Chalopin A, Geffroy L, Pesenti S, Hamel A, Launay F
Orthop Traumatol Surg Res 2017 Sep;103(5):755-759. Epub 2017 Mar 22 doi: 10.1016/j.otsr.2017.03.006. PMID: 28342821
Mishima K, Kitoh H, Iwata K, Matsushita M, Nishida Y, Hattori T, Ishiguro N
Medicine (Baltimore) 2016 May;95(21):e3787. doi: 10.1097/MD.0000000000003787. PMID: 27227952Free PMC Article
Maffulli N, Fixsen JA
J Bone Joint Surg Br 1991 Nov;73(6):1002-4. doi: 10.1302/0301-620X.73B6.1955422. PMID: 1955422
Genuardi M, Zollino M, Bellussi A, Fuhrmann W, Neri G
Clin Genet 1990 Nov;38(5):321-6. doi: 10.1111/j.1399-0004.1990.tb03589.x. PMID: 2178076

Diagnosis

Hashmi HM, Shamim N, Kumar V, Mirza A, Kirmani S, Irfan B, Hasan H
J Pak Med Assoc 2022 May;72(5):975-977. doi: 10.47391/JPMA.3793. PMID: 35713069
Mishima K, Kitoh H, Iwata K, Matsushita M, Nishida Y, Hattori T, Ishiguro N
Medicine (Baltimore) 2016 May;95(21):e3787. doi: 10.1097/MD.0000000000003787. PMID: 27227952Free PMC Article
Roscioli T, Kennedy D, Cui J, Fonseca B, Watson GF, Pereira J, Xie YG, Mowat D
Am J Med Genet A 2005 Aug 1;136A(4):390-4. doi: 10.1002/ajmg.a.30818. PMID: 16007608
Genuardi M, Gasparini P, Neri G, Zelante L
Am J Med Genet 1997 Jan 20;68(2):190-4. doi: 10.1002/(sici)1096-8628(19970120)68:2<190::aid-ajmg14>3.0.co;2-p. PMID: 9028457
Huson SM, Rodgers CS, Hall CM, Winter RM
J Med Genet 1990 Jun;27(6):371-5. doi: 10.1136/jmg.27.6.371. PMID: 2359099Free PMC Article

Therapy

Mishima K, Kitoh H, Iwata K, Matsushita M, Nishida Y, Hattori T, Ishiguro N
Medicine (Baltimore) 2016 May;95(21):e3787. doi: 10.1097/MD.0000000000003787. PMID: 27227952Free PMC Article

Prognosis

Longo B, Sorotos M, Nicolotti M, Santanelli di Pompeo F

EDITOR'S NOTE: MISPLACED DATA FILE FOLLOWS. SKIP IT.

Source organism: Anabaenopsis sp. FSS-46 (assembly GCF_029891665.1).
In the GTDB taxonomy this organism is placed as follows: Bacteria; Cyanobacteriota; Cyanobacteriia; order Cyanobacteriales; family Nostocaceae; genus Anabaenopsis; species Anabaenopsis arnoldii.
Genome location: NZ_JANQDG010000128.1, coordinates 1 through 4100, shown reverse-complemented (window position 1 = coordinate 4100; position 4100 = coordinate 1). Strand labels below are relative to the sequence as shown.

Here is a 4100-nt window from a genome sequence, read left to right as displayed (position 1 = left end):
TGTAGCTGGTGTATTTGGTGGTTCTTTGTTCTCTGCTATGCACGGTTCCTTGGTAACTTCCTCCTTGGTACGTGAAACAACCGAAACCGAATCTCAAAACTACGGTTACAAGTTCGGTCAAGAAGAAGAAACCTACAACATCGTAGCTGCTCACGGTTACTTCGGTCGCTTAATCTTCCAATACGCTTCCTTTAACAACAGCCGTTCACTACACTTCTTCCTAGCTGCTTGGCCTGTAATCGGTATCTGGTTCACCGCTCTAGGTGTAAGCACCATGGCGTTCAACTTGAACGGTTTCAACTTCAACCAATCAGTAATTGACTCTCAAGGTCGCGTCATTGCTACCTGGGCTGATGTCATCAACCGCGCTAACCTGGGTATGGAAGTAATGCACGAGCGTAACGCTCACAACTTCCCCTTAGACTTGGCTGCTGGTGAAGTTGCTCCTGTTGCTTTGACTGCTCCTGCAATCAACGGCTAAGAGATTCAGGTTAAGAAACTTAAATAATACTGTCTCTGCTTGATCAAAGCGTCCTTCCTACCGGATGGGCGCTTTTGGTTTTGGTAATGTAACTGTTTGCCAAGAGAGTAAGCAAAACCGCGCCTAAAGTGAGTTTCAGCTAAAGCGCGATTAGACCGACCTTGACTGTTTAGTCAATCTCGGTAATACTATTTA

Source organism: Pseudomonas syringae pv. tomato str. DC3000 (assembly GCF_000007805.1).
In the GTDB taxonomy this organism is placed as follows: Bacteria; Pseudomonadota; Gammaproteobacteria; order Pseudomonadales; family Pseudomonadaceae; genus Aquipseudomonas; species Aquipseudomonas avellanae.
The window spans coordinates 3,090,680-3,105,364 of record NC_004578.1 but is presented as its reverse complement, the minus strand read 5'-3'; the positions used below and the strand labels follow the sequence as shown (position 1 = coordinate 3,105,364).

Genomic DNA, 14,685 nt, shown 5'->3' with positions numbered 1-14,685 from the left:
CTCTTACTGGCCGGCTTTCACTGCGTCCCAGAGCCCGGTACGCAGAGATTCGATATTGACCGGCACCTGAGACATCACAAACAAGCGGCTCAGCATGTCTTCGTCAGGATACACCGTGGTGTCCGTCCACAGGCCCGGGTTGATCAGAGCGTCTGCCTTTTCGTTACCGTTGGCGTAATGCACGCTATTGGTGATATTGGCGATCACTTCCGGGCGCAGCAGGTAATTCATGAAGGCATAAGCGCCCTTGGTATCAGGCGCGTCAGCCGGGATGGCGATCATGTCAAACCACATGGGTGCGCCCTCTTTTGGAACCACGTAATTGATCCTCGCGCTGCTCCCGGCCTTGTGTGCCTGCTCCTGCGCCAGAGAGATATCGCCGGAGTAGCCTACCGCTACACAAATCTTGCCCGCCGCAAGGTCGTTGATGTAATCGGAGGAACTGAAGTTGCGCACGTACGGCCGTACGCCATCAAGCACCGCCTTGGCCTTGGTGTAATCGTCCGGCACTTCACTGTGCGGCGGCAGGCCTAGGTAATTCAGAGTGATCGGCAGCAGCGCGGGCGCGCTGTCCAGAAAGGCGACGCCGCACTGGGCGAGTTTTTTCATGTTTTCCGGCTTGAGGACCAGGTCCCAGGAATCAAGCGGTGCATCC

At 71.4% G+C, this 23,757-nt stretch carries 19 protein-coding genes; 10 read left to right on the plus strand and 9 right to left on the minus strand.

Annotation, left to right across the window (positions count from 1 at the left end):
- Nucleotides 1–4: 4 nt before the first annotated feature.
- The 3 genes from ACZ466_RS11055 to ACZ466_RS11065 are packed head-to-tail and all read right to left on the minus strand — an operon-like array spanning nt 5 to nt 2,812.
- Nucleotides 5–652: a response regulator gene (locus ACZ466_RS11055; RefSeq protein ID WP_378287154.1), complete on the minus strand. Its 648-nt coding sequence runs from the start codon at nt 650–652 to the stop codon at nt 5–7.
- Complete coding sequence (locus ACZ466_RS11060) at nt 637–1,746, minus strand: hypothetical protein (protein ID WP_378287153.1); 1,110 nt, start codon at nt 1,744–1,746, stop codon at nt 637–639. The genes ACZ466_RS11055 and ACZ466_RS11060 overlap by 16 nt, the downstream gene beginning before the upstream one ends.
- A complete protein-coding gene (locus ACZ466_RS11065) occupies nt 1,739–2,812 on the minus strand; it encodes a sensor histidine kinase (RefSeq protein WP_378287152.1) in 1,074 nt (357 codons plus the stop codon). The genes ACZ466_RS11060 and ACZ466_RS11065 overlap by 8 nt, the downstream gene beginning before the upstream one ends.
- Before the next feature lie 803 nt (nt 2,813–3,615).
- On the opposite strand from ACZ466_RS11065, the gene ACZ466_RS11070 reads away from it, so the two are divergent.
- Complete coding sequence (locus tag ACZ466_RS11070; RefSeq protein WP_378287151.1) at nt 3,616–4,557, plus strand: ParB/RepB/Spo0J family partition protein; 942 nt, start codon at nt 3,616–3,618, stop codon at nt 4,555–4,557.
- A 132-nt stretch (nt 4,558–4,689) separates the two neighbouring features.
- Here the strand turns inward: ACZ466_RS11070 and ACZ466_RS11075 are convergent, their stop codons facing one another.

Injury 2014 Feb;45(2):394-8. Epub 2013 Sep 19 doi: 10.1016/j.injury.2013.09.027. PMID: 24119493
Shah HH, Doddabasappa SN, Joseph B
J Pediatr Orthop B 2009 May;18(3):120-8. doi: 10.1097/BPB.0b013e328329dc86. PMID: 19339901
Roscioli T, Kennedy D, Cui J, Fonseca B, Watson GF, Pereira J, Xie YG, Mowat D
Am J Med Genet A 2005 Aug 1;136A(4):390-4. doi: 10.1002/ajmg.a.30818. PMID: 16007608
Faiyaz-Ul-Haque M, Ahmad W, Zaidi SH, Haque S, Teebi AS, Ahmad M, Cohn DH, Tsui LC
Clin Genet 2002 Jun;61(6):454-8. doi: 10.1034/j.1399-0004.2002.610610.x. PMID: 12121354
Maffulli N, Fixsen JA
J Bone Joint Surg Br 1991 Nov;73(6):1002-4. doi: 10.1302/0301-620X.73B6.1955422. PMID: 1955422

Clinical prediction guides

Mishima K, Kitoh H, Iwata K, Matsushita M, Nishida Y, Hattori T, Ishiguro N
Medicine (Baltimore) 2016 May;95(21):e3787. doi: 10.1097/MD.0000000000003787. PMID: 27227952Free PMC Article
Shah HH, Doddabasappa SN, Joseph B
J Pediatr Orthop B 2009 May;18(3):120-8. doi: 10.1097/BPB.0b013e328329dc86. PMID: 19339901
Faiyaz-Ul-Haque M, Ahmad W, Zaidi SH, Haque S, Teebi AS, Ahmad M, Cohn DH, Tsui LC
Clin Genet 2002 Jun;61(6):454-8. doi: 10.1034/j.1399-0004.2002.610610.x. PMID: 12121354
Genuardi M, Gasparini P, Neri G, Zelante L
Am J Med Genet 1997 Jan 20;68(2):190-4. doi: 10.1002/(sici)1096-8628(19970120)68:2<190::aid-ajmg14>3.0.co;2-p. PMID: 9028457
Sorge G, Ardito S, Genuardi M, Pavone V, Rizzo R, Conti G, Neri G, Katz BE, Opitz JM
Am J Med Genet 1995 Feb 13;55(4):427-32. doi: 10.1002/ajmg.1320550409. PMID: 7762582